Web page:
These were his thoughts as he pulled on the latch and opened the refrigerator door. Like the glow of a Magi’s treasure, the light brushed effortlessly and warmly over Dennis, who for a moment stood motionless, as if a snapshot for the miracle. He had closed his eyes until they adjusted from the dark. One would have thought he was praying, that is, giving thanks. Soon he was able to see what he was looking for, and snagged for himself the coveted hotdog. On second thought, he took two and closed the door. Darkness overwhelmed him, but it was the clap of the latch snapping back into place that worried him.
    There he stood listening for sounds of detection, having already consumed one of the hotdogs and about to start the other, when his mother’s bedroom, strategically located next to the kitchen, signaled that the miracles were over. A light appeared from under the door.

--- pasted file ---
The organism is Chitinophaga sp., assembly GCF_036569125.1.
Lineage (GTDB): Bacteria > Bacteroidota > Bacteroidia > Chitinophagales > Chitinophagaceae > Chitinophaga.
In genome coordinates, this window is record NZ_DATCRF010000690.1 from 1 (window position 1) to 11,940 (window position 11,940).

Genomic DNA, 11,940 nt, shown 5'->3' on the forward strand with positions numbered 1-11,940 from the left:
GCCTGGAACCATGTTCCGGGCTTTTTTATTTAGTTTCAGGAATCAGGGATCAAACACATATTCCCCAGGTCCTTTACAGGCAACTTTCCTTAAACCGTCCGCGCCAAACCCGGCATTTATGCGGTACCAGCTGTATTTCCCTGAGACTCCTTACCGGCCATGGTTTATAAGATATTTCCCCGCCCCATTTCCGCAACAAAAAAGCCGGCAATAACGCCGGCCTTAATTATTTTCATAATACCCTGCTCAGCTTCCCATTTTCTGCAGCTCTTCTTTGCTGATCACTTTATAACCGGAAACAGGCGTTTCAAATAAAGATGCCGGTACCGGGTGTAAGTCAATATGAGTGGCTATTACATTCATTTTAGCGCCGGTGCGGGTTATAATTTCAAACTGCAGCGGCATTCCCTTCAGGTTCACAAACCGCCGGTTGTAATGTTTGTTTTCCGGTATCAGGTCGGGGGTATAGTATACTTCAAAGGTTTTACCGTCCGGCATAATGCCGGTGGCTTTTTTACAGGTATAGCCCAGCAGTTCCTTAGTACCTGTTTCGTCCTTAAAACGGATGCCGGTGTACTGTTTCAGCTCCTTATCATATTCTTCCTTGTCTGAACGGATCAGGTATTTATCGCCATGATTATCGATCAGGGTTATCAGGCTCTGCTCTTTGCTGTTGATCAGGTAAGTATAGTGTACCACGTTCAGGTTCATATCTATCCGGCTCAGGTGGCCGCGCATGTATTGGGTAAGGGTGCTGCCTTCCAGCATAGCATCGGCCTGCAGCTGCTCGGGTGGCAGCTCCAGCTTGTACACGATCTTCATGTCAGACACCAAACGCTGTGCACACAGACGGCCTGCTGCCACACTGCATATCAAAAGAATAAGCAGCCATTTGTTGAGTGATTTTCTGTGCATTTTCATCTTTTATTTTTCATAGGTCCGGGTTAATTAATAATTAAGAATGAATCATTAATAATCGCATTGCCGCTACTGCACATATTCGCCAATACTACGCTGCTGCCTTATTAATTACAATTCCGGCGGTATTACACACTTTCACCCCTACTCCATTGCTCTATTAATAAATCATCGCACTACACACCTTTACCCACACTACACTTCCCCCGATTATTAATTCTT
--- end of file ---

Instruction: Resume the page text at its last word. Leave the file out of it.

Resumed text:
Dennis needed another miracle to clear his way back to his bedroom. A divine intervention to escort him would have done the trick. But all he had was uncertain stealth, foreboding dread, and a hotdog. Into a darkened livingroom he ran. His mother was already there. Like the good mother guardian angel she was, her other bedroom door opened into the hallway, and she now stood at the other end of the living room waiting for her prodigal to stumble into her clutches. Dennis crouched and rolled in excellent defensive form to what he hoped would be a sanctuary behind the sofa. Never once did the hotdog touch the floor. Soon his mother was peering down at him, not like a guiding Seraph now, but like the angel of death. And Dennis knew he could not hide. He could have used some Firesign Theatre right about then. He could have used a Bible. Dennis was on the floor on his hands and knees, looking up at doom and wishing he’d taken only one. He was wanting something to say, but unable to speak – the remaining hotdog in his mouth.